- The Washington Times - Thursday, January 18, 2001

Sexual tourism

Costa Rican Ambassador Jaime Daremblum hopes a new agreement with the United States will crack down on illegal sexual tourism in his country, which has increased as Americans and other foreigners travel to Central America in search of sex with minors.
Mr. Daremblum yesterday said the United States has agreed to help train Costa Rican police and to collaborate with Costa Rica in the "investigation, collection of evidence and extradition of sexual offenders living in its territory."
The United States also agreed to "help in the investigation of Internet sites that promote the commercial sexual exploitation of Costa Rican minors," he said.
Mr. Daremblum has raised concerns in Washington over the existence of Internet sites in the United States that promote trips to Costa Rica for the specific purpose of having sex with children.
The crime is punishable by up to 16 years in prison in Costa Rica. Traveling abroad to have sex with minors is also crime under U.S. law.
"I must point out that since the beginning, we encountered a very positive attitude and evident desire to cooperate from the government of the United States," Mr. Daremblum said.
"I am especially grateful to those officials at the departments of State and Justice who made it possible for our countries to work together."
Mr. Daremblum said the trend of this sexual tourism has become "very, very worrisome."
Pedophiles have been lured to Costa Rica for years with the promise of child sex.
Two years ago, a Central American civil rights groups, Casa Alianza, began notifying the FBI whenever it learned of Americans traveling to Costa Rica for sex with minors.
One of the most frustrating pedophile cases in the Washington area had a Costa Rican connection. James Kowalski, a convicted sex offender serving time in Virginia, was the chief suspect in the 1993 disappearance of George Burdynski Jr., whose body has never been found.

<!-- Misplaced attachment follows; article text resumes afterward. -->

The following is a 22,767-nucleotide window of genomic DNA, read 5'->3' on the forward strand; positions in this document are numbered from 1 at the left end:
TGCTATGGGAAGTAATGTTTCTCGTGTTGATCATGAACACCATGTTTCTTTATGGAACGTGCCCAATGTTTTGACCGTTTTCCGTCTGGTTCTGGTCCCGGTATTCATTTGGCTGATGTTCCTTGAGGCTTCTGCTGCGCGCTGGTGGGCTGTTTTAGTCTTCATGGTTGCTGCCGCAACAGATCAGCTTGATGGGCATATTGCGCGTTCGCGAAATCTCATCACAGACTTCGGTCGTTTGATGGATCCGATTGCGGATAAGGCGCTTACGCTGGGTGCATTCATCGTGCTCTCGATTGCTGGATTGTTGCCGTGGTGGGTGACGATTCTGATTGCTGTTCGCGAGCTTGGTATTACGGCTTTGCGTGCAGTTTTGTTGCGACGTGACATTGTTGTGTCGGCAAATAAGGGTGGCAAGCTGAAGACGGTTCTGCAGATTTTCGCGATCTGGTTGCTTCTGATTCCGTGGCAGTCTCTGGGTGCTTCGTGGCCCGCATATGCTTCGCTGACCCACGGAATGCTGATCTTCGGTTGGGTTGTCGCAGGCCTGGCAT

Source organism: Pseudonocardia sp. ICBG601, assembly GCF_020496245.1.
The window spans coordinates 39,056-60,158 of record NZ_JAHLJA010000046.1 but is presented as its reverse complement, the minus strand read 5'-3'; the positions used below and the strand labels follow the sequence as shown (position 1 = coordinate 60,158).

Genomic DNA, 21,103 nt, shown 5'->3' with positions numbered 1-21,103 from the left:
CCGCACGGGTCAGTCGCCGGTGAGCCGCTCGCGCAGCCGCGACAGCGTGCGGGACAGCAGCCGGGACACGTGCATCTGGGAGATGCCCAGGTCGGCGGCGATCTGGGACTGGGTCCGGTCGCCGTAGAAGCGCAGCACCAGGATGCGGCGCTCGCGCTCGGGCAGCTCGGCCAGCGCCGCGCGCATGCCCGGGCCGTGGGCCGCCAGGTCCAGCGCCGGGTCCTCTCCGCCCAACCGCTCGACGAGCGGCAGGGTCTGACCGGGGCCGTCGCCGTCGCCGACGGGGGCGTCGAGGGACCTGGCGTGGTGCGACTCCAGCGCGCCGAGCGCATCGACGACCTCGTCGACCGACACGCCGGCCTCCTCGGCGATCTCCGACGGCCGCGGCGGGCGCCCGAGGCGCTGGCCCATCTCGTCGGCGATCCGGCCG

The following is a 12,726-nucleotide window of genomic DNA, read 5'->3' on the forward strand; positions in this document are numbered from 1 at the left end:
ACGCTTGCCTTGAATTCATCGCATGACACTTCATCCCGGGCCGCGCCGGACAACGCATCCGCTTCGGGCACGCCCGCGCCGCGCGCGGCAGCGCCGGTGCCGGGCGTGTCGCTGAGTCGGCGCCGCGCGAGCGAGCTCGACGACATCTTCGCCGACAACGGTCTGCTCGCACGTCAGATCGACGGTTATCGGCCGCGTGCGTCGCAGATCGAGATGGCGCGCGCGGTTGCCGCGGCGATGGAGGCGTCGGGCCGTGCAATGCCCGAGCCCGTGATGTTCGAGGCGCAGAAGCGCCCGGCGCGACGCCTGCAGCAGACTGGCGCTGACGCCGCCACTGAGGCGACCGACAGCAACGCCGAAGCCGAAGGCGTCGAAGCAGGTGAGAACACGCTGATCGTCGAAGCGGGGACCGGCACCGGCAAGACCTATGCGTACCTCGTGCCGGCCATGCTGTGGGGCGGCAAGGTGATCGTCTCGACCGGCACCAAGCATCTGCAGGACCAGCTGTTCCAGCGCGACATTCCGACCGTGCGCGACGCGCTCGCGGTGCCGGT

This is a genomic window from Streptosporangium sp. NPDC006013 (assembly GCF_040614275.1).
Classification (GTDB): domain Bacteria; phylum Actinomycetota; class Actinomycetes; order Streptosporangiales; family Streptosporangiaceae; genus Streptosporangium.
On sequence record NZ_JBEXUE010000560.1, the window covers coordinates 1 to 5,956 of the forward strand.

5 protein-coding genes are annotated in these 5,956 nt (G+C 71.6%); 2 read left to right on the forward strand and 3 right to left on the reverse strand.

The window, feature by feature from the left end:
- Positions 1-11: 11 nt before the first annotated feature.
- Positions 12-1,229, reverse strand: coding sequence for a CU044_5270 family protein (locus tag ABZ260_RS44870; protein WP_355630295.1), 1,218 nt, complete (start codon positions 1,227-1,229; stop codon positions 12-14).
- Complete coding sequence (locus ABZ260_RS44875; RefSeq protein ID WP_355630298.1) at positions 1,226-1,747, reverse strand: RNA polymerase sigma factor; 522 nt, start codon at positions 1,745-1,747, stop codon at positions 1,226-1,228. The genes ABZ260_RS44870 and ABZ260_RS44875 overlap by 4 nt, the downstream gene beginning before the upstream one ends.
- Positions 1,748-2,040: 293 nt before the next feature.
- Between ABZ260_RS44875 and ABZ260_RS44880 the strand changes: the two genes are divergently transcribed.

Kowalski, who knew the Burdynski family, had once offered to take the boy and some other minors to Costa Rica for a vacation.
After "Junior" Burdynski disappeared, an investigator traveled to Costa Rica but found no trace of the boy.

Reliable sources

Tips fly fast from "reliable sources" during the presidential transition, as diplomats in town try to find out the names of the new Bush foreign-policy team before they are announced.
The press is only too happy to help toss out names that have been "mentioned" by contacts close to the new administration and reverse itself when the speculation shifts.
On Monday, veteran diplomat Edward Djerejian was said to be the leading candidate for deputy secretary of state. Yesterday, however, he was out. Richard Armitage was the shoo-in.
Mr. Armitage is a former Pentagon official under the former President Bush. Mr. Djerejian, a former ambassador to Syria and Israel, is now said to be under consideration for another top position at State.
What will today bring?

Old habits die hard

Having spent his entire government career in the military, Colin Powell has caused some nervous whispers among foreign-policy professionals worried about whether the retired general will be able to transfer his loyalties from the Pentagon to Foggy Bottom as secretary of state.
Mr. Powell made all the right noises yesterday at the kid-gloves confirmation hearing conducted by the Senate Foreign Relations Committee, although he praised America's soldiers and sailors in his prepared remarks before acknowledging the work of the country's diplomats.
"Mr. Powell made a pitch for more money for the State Department, for upgraded embassy facilities, and better support for Foreign Service officers abroad. But then the smooth-talking Mr. Powell made a slip that just might revive the old fears," our correspondent David R. Sands reports.
"Near the end of his prepared remarks, Mr. Powell told the senators he was 'proud to be the first African-American nominated to be secretary of defense or secretary of state, rather.' "
As laughter filled the committee room, a sheepish Mr. Powell quickly added, "Old habits die hard."

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